New Seasons raises starting pay, urges for increase in Ore. mini - KPTV - FOX 12

New Seasons raises starting pay, urges for increase in Ore. minimum wage

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The CEO of New Seasons Markets announced Thursday the retailer is raising its employees starting wages from $10 to $12 an hour starting in January.

The company is also urging Oregon lawmakers to raise the state’s minimum wage from the current rate of $9.25 an hour. While there was no dollar amount suggested, they want the discussion to begin now before the next session of the Oregon legislature convenes in 2016.

New Seasons is actually joining with other Oregon companies to urge this hike in the minimum wage, becoming the largest of the advocates with more than 3,000 employees in the state.

In making the announcement, Wendy Collie, the CEO of the neighborhood grocery chain, said it was the right thing to do for workers and for the community.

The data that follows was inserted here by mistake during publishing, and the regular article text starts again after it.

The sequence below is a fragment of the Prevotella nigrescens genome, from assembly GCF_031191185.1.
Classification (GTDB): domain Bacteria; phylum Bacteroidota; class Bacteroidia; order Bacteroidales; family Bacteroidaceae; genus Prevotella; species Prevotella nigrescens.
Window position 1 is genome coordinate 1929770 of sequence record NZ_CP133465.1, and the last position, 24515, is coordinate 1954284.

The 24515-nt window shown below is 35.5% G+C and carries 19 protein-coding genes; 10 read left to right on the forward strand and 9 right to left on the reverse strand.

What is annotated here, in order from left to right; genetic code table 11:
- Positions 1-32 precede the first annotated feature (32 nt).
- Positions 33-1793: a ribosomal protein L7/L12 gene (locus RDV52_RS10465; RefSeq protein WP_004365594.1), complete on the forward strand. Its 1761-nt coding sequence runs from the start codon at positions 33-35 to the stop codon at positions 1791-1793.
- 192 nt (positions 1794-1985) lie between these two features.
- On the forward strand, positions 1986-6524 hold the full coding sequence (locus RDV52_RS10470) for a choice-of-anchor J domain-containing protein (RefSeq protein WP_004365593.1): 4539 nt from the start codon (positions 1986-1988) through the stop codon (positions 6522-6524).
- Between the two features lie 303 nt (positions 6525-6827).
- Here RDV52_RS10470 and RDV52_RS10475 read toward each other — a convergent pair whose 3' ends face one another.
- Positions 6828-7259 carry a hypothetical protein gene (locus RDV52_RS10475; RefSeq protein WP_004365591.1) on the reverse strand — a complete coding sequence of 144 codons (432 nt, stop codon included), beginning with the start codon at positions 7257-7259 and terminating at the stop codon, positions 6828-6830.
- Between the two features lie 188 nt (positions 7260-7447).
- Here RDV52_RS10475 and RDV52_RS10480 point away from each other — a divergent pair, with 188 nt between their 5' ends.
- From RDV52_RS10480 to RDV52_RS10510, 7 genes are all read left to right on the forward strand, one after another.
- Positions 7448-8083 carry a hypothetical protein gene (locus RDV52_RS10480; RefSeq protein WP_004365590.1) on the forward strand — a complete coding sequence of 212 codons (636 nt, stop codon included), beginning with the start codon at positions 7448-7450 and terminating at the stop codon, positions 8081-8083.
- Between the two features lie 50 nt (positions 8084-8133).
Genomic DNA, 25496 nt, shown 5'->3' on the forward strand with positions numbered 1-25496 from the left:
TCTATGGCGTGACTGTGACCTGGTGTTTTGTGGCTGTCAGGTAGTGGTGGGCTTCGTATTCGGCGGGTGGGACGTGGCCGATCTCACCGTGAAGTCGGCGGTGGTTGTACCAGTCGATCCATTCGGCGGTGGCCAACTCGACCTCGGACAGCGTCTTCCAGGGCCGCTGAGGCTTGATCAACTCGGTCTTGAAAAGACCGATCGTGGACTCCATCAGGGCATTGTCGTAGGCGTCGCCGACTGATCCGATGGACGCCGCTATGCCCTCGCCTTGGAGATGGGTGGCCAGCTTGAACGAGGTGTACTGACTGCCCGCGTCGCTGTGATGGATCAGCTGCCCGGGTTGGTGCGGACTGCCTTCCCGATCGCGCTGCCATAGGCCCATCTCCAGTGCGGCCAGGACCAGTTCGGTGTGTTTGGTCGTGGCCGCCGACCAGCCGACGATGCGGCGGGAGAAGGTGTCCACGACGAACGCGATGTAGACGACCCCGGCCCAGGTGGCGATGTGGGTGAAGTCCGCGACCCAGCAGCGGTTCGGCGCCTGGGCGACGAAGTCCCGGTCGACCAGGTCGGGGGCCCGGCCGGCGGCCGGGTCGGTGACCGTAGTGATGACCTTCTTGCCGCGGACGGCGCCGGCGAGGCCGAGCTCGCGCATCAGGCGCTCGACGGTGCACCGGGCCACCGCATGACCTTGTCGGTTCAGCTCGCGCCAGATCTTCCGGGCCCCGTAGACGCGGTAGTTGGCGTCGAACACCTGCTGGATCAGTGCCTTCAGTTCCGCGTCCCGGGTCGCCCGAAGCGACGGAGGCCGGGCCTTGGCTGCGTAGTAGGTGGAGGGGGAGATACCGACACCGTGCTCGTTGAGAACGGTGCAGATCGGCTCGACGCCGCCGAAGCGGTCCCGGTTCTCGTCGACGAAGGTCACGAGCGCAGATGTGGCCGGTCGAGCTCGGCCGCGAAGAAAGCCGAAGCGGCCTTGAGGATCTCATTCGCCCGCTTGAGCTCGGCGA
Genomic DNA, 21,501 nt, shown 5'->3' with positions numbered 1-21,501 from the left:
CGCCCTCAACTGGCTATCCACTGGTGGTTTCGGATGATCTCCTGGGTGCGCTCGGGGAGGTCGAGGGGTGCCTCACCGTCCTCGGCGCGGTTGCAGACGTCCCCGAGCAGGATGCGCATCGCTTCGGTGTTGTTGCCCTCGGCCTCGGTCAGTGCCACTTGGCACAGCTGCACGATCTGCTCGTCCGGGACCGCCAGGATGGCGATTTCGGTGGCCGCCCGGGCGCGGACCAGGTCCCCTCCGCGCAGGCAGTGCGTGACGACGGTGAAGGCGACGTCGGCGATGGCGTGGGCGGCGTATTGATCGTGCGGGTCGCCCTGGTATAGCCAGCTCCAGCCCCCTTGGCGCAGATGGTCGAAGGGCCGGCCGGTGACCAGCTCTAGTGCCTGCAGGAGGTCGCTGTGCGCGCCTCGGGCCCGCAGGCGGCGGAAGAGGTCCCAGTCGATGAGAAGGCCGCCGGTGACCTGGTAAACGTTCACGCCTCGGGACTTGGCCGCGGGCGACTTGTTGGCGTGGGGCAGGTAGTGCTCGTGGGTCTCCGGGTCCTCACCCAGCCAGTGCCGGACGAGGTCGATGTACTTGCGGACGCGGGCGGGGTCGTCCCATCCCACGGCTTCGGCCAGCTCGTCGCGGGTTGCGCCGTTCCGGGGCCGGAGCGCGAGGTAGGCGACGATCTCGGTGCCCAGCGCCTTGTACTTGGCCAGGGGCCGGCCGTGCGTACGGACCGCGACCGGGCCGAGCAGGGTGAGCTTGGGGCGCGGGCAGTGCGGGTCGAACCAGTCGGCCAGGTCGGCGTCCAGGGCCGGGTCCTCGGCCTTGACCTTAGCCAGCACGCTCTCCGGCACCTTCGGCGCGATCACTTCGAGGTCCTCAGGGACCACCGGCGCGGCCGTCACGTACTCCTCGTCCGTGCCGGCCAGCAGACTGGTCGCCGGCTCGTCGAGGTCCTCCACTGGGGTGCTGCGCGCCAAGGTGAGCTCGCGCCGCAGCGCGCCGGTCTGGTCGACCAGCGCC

"We believe raising the minimum wage in Oregon is the right thing to do for our staff and our communities, to ensure everyone can thrive in the communities where they live and work," Collie said in a release. "A higher minimum wage policy needs to meet the needs of our staff, our customers and the communities we serve, to ensure sustainable businesses and the vitality of our economy as a whole."

While many businesspeople have complained that raising the minimum wage would hurt business, others companies such as Hot Lips Pizza and Neil Kelly Remodeling claim that raise in pay will make our communities more prosperous.

“When we see the cost of housing going up so high, people who are smart, intelligent employers want their employees to be able to live in the city,” Tom Kelly, CEO of Neil Kelly Remodeling, explained. “And at $9.25 an hour, less than $20,000 a year, where rents have gone, how can people even begin to live here? We want to have good employees to start out with.”

This group of businesses promoting the hike in the minimum wage noted they aren't endorsing any particular legislation or ballot proposal.

They do think the increases should be phased-in, as has been done in Seattle and San Francisco, and they do want the legislature to act next year.

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